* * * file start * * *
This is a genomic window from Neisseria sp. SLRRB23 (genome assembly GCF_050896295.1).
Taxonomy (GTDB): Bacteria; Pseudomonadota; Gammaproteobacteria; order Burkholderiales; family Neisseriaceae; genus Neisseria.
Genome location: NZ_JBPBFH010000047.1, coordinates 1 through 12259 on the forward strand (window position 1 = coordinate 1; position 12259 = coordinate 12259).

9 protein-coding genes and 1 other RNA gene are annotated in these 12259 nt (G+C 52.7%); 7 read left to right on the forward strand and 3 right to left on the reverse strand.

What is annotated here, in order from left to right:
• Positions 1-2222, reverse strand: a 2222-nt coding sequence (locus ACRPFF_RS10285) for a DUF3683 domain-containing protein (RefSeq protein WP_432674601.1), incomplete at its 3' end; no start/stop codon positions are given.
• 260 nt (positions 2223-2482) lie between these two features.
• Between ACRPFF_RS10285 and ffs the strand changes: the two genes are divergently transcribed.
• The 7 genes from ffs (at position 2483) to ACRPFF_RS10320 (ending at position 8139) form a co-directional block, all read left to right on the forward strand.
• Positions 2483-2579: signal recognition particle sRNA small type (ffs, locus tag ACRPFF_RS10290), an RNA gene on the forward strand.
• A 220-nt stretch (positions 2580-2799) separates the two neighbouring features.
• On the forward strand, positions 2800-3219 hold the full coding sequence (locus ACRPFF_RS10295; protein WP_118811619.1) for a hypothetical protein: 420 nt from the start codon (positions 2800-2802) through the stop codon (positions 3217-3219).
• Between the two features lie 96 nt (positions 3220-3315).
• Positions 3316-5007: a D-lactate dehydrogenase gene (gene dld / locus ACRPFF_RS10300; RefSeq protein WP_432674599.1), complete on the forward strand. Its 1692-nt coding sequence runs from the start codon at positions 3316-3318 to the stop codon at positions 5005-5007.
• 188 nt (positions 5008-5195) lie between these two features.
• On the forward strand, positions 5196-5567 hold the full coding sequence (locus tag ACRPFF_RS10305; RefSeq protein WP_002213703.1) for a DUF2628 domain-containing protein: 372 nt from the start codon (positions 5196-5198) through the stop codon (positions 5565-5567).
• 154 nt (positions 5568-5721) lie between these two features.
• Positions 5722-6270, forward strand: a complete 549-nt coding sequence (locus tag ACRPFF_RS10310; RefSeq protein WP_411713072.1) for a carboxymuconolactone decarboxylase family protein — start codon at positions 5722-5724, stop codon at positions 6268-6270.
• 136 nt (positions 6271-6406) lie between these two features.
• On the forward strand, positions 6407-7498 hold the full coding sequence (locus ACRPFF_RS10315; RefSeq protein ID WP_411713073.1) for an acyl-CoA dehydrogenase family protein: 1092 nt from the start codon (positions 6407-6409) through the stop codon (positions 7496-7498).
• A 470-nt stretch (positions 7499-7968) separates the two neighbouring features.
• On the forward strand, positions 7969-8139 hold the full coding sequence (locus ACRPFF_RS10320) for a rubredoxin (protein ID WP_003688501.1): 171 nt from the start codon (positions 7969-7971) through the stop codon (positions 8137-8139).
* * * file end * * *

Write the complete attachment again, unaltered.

This is a genomic window from Neisseria sp. SLRRB23 (genome assembly GCF_050896295.1).
Taxonomy (GTDB): Bacteria; Pseudomonadota; Gammaproteobacteria; order Burkholderiales; family Neisseriaceae; genus Neisseria.
Genome location: NZ_JBPBFH010000047.1, coordinates 1 through 12259 on the forward strand (window position 1 = coordinate 1; position 12259 = coordinate 12259).

9 protein-coding genes and 1 other RNA gene are annotated in these 12259 nt (G+C 52.7%); 7 read left to right on the forward strand and 3 right to left on the reverse strand.

What is annotated here, in order from left to right:
• Positions 1-2222, reverse strand: a 2222-nt coding sequence (locus ACRPFF_RS10285) for a DUF3683 domain-containing protein (RefSeq protein WP_432674601.1), incomplete at its 3' end; no start/stop codon positions are given.
• 260 nt (positions 2223-2482) lie between these two features.
• Between ACRPFF_RS10285 and ffs the strand changes: the two genes are divergently transcribed.
• The 7 genes from ffs (at position 2483) to ACRPFF_RS10320 (ending at position 8139) form a co-directional block, all read left to right on the forward strand.
• Positions 2483-2579: signal recognition particle sRNA small type (ffs, locus tag ACRPFF_RS10290), an RNA gene on the forward strand.
• A 220-nt stretch (positions 2580-2799) separates the two neighbouring features.
• On the forward strand, positions 2800-3219 hold the full coding sequence (locus ACRPFF_RS10295; protein WP_118811619.1) for a hypothetical protein: 420 nt from the start codon (positions 2800-2802) through the stop codon (positions 3217-3219).
• Between the two features lie 96 nt (positions 3220-3315).
• Positions 3316-5007: a D-lactate dehydrogenase gene (gene dld / locus ACRPFF_RS10300; RefSeq protein WP_432674599.1), complete on the forward strand. Its 1692-nt coding sequence runs from the start codon at positions 3316-3318 to the stop codon at positions 5005-5007.
• 188 nt (positions 5008-5195) lie between these two features.
• On the forward strand, positions 5196-5567 hold the full coding sequence (locus tag ACRPFF_RS10305; RefSeq protein WP_002213703.1) for a DUF2628 domain-containing protein: 372 nt from the start codon (positions 5196-5198) through the stop codon (positions 5565-5567).
• 154 nt (positions 5568-5721) lie between these two features.
• Positions 5722-6270, forward strand: a complete 549-nt coding sequence (locus tag ACRPFF_RS10310; RefSeq protein WP_411713072.1) for a carboxymuconolactone decarboxylase family protein — start codon at positions 5722-5724, stop codon at positions 6268-6270.
• 136 nt (positions 6271-6406) lie between these two features.
• On the forward strand, positions 6407-7498 hold the full coding sequence (locus ACRPFF_RS10315; RefSeq protein ID WP_411713073.1) for an acyl-CoA dehydrogenase family protein: 1092 nt from the start codon (positions 6407-6409) through the stop codon (positions 7496-7498).
• A 470-nt stretch (positions 7499-7968) separates the two neighbouring features.
• On the forward strand, positions 7969-8139 hold the full coding sequence (locus ACRPFF_RS10320) for a rubredoxin (protein ID WP_003688501.1): 171 nt from the start codon (positions 7969-7971) through the stop codon (positions 8137-8139).